“It’s as if Sydney has suddenly come alive again today”, I said to my friend Kate, as we walked around The Beams Arts Festival in Chippendale. Earlier in the day, we had met at Carriage Works for Sydney Contemporary, had caught the train and bus for Hidden at Rookwood Cemetery, and were now back in the heart of the inner city. Later in the evening, Kate was heading off to see Tracey Moffatt at Roslyn Oxley. Art & About had also been launched in the last day or so.
Sydney Contemporary was good. My favourite was a beautiful, multi-layered piece in three dimensions by Chung Kwang Young. As a large piece it was amazing, but even more so when you considered the sum of the parts, being made of thousands of tiny paper boxes made from Korean mulberry paper.
Hidden at Rookwood Cemetery is a collection of sculpture and installation work in the midst of the cemetery, not far from the All Souls Chapel. I thought it was terrific how it wasn’t jumped artwork dumped in a space, but how many of the works were very much about the space, referencing death.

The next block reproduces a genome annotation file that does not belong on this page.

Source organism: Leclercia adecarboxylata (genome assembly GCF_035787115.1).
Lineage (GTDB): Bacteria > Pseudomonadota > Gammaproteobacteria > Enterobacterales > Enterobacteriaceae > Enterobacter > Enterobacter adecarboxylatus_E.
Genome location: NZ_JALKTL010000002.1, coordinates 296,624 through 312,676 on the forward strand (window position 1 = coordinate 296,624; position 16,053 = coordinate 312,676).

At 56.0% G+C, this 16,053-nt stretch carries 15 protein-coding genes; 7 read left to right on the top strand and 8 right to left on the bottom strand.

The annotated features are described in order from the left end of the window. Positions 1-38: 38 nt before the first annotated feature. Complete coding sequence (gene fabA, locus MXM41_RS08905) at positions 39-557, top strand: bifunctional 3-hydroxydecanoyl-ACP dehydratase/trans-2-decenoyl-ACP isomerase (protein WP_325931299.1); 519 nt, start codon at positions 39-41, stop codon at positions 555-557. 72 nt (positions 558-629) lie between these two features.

That’s what I also thought was really great about the Beams festival. I loved what appeared to be a really deep level of local engagement. There were projections on people’s houses. The music was coming from the balcony of apartments above. There seemed to be a lot for children to do also, ranging from hand-crafts to a hip-hop dancing competition (I think that’s what it was called). All very hands-on.